Caldwell: Exceptions for UH football, stadium crowds to come from state

Caldwell: Exceptions for UH football, stadium crowds to come from state

HONOLULU, Hawaii (HawaiiNewsNow) - The Mountain West Conference has been moving forward with a rapid return-to-football plan that is scheduled to be reviewed Thursday night by the Mountain West presidents — with the plans to have an eight game season starting in late October according to reporter Pete Thamel.

For the University of Hawaii, the question is if they can participate in the 2020 season at all — while abiding by the City and States health and safety guidelines.

With Oahu’s second stay at home order set to expire on Thursday, Honolulu Mayor Kirk Caldwell issued a proclamation for a four-tier reopening model — based on the level of risk associated with that business or activity.

In the order, outdoor sports are not allowed until tier four — a tier Oahu likely won’t be in until at least December — when asked if the 'Bows would get an exemption if play resumed, Mayor Caldwell says that the decision does not fall under his jurisdiction.

“When we met with the Governor, we asked him a couple of meetings ago if schools, both public and private, are a part of the city orders or the states orders?” Caldwell told Hawaii News Now. “We decided to not create confusion, so the state controls that, so things like sports at schools both public and private, is something that would be regulated by the state through their proclamations.”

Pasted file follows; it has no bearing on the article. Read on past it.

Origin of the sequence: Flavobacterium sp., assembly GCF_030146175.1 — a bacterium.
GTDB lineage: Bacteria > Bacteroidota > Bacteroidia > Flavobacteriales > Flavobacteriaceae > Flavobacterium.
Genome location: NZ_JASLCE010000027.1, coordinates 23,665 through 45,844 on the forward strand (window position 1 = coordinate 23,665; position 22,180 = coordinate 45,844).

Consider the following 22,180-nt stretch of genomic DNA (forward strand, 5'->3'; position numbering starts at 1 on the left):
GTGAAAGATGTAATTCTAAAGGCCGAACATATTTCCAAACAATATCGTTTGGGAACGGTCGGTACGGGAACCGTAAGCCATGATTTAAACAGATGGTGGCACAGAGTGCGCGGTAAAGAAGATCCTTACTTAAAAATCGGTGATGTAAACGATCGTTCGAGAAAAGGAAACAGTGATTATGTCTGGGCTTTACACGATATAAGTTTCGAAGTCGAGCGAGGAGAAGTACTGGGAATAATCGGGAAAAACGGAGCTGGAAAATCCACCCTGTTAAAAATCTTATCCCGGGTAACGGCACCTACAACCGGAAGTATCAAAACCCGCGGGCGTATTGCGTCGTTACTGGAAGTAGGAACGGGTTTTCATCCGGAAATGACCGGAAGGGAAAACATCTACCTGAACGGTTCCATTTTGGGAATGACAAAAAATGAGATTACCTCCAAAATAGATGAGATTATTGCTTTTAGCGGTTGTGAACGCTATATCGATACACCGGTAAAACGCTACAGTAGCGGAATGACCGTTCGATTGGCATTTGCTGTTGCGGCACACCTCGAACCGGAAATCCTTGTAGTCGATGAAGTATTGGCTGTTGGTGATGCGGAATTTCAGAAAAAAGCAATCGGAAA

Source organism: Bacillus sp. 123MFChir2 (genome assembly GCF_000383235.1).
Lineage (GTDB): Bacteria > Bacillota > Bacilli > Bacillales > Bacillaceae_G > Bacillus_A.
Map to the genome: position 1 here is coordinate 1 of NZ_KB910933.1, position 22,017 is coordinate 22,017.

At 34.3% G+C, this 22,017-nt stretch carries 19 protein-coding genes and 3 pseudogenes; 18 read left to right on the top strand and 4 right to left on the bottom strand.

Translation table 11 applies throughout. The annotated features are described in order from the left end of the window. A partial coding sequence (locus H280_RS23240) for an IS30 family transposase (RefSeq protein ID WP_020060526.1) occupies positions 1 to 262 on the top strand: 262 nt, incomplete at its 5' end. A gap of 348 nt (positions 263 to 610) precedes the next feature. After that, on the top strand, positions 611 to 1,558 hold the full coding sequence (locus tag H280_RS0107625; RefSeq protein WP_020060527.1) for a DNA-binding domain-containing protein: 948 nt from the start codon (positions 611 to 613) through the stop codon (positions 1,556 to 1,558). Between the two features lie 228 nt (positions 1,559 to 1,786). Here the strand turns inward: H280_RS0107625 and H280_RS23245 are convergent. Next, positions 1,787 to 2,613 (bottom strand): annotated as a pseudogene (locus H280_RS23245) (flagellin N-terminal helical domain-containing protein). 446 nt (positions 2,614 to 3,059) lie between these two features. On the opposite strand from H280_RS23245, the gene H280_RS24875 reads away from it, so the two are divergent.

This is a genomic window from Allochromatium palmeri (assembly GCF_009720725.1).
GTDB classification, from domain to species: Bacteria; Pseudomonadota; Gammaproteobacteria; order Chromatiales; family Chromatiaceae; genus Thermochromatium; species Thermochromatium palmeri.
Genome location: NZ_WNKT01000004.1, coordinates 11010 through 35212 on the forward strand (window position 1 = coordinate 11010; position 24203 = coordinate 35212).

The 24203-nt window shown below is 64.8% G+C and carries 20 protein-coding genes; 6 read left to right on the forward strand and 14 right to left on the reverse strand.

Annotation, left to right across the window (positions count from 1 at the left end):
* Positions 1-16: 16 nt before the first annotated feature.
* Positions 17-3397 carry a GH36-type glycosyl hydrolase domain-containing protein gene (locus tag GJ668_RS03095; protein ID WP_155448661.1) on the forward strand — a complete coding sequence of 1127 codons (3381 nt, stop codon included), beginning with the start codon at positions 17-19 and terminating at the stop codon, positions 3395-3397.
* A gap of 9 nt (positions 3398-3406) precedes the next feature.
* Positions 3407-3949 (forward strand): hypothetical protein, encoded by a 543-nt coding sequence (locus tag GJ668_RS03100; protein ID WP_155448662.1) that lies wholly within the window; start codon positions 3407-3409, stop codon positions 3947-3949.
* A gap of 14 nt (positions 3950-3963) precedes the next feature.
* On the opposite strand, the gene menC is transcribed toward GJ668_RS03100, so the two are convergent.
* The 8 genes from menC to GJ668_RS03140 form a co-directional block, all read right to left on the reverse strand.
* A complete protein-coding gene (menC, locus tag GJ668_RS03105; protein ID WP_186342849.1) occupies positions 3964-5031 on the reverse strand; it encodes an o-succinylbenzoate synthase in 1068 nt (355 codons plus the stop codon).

Another issue for the 'Bows, when opposing teams fly to the islands, under the current State emergency proclamation, they would need to quarantine for 14 days, but Governor David Ige’s pre-travel testing program is set to start on October 15th — just before the proposed season is to start.

If given the green light, the stands of Aloha Stadium will most likely remain vacant.

“Large gatherings are something that we do not allow.” Caldwell said.

During the pandemic, Mayor Caldwell has strongly discouraged any sort of large gatherings, but if the cases go down, a limited number of fans in Aloha Stadium might be a possibility.

“As you’ve seen in many sports, like the football game that was played in Vegas over the weekend, you see the picture and they’re playing with no one in the stands.” Caldwell said. “That may be the first step back to playing, then as the caseload comes down, we can have fans gathering again, but I think that would be an unsafe practice to do that in tier one.”

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